“If I could just find my passion, then I could succeed.”
Have you ever had this thought? I’ve had it before, but I’ve since realized it’s completely backwards. It is the first passion myth.
Myth: Passion Is Found
Truth: passion is not found, it is developed.
Consider this: even children who seem to have been passionate straight out of the womb have at some point been exposed to their area of passion. Your first exposure to anything isn’t typically enough to determine if you’re passionate about it.
I’ve loved the game of football since a young age, but when I saw my first few football games, I was like, “What is going on? Why are these guys wrestling in the grass?” Over time, I learned more about the game, saw Barry Sanders play, and my passion began to grow. Then I started throwing the football with my dad, and playing football in the street with my friends. That’s how I became a passionate football player and fan!
Today, I’m very passionate about writing. It’s my career and a source of great pleasure. But when I first started writing, it was a bit like feeling my way through the dark. I didn’t know what I was doing. My skill and passion for writing developed from nothing as all passion does.
Myth: Passion Fuels Success
Truth: Success fuels passion.
Admittedly, this is only part myth. Passion and success cyclically fuel each other. So the important question is which comes first.
Success comes first 83% of the time, but most people believe passion comes first 100% of the time.
The first success might be subtle. Success happens on many different levels, and as Mini Habits teaches, no amount of success is insignificant. Before I had success with this blog and my books. Heck, before this blog even existed, I wrote notes on Facebook. Friends would sometimes comment on the humor in my writing or the ideas I shared. It wasn’t much. I think it was about five people who’d comment or like my posts.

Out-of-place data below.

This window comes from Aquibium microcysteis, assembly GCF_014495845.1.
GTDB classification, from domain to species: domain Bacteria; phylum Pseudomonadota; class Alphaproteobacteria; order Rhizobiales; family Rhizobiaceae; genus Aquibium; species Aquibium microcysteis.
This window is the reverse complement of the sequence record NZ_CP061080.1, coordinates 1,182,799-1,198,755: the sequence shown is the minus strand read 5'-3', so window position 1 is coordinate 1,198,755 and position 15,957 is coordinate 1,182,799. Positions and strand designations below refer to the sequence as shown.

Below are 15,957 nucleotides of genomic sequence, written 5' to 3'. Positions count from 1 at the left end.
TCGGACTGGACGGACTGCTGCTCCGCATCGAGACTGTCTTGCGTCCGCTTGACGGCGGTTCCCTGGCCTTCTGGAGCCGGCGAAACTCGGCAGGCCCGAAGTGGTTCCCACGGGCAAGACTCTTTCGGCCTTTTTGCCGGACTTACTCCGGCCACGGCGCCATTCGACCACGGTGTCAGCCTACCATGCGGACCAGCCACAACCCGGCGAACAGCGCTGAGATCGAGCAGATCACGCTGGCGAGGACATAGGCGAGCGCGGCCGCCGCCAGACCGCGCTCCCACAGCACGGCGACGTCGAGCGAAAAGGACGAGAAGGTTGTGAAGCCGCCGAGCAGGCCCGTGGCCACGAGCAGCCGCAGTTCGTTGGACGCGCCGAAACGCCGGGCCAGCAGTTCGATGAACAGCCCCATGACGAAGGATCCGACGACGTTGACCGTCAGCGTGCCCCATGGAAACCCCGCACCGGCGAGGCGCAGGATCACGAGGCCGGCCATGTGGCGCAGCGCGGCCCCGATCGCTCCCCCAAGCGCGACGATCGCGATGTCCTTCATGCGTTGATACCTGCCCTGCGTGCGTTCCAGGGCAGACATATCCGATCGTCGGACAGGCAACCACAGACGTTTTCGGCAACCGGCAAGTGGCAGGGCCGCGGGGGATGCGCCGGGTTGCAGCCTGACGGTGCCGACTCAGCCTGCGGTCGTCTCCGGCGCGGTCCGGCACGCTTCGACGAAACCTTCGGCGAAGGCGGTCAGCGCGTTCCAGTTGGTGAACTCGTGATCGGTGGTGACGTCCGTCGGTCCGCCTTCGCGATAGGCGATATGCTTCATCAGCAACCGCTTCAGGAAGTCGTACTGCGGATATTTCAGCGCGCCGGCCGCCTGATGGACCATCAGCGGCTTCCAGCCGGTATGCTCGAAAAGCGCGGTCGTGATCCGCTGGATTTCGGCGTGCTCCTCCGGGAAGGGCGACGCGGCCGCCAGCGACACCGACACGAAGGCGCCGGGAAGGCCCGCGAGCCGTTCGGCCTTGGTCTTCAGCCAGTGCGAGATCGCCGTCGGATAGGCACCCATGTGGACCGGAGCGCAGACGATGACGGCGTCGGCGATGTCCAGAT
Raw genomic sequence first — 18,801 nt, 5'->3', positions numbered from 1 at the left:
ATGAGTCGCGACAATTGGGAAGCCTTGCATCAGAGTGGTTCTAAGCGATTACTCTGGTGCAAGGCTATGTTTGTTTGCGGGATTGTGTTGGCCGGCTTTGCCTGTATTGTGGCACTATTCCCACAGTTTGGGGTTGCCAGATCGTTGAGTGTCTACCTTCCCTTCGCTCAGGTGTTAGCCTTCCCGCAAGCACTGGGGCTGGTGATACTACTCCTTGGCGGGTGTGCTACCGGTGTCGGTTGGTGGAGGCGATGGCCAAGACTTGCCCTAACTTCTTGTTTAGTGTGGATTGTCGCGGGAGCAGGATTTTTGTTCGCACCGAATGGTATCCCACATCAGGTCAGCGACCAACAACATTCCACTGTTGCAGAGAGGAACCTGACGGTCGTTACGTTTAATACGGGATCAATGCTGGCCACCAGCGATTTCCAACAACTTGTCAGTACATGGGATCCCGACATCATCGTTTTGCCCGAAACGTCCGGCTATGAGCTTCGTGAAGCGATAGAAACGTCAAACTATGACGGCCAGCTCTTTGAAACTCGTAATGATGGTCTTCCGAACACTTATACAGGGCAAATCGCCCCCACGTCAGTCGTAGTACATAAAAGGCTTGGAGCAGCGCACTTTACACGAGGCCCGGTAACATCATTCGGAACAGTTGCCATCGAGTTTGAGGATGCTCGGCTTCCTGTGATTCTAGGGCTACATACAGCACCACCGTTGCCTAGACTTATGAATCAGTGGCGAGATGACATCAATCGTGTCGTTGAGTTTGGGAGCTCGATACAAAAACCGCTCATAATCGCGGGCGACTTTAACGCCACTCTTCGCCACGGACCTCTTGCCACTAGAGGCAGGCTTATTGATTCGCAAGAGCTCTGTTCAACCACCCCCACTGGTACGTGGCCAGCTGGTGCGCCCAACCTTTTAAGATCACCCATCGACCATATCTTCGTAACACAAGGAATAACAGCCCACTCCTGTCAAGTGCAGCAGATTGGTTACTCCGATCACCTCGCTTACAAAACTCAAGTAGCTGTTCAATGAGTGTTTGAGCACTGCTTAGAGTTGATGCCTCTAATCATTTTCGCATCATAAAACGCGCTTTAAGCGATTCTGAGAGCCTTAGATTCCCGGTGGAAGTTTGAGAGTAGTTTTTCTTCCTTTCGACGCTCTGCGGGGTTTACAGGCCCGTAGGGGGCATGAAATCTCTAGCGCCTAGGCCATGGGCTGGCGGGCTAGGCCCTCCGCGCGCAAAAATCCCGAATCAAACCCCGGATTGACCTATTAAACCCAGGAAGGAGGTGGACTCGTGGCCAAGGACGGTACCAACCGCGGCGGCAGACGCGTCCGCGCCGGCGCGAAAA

This was my first success. It didn’t make me money. It didn’t reach many people. I wrote something, and it gained a positive response from someone else. To a new writer, that is a resounding success. As a result, I wrote more, my skills improved; my writing passion seed was planted and it has grown to the point of weaving into my identity!
Myth: You Need to “Be Passionate” About Something to Succeed and Be Happy
Truth: Your cares and your habits are more important.
In movies, you may have noticed the not-so-subtle message that passion is the holy grail of life. We watch movies for their emotional punch, whether it’s making us laugh, cry, or smile. They are emotionally saturated versions of real life. Since movies influence our perspective of how life should work, it’s no wonder why so many people feel lost without having the same level of passion that their favorite movie protagonists have.
Give me the choice between having passion for writing and having a good writing habit, and I’ll take the habit, please! Habits are the foundation for a good life, whereas passion, feeling emotionally drawn to something, comes with no guarantees of progress or action.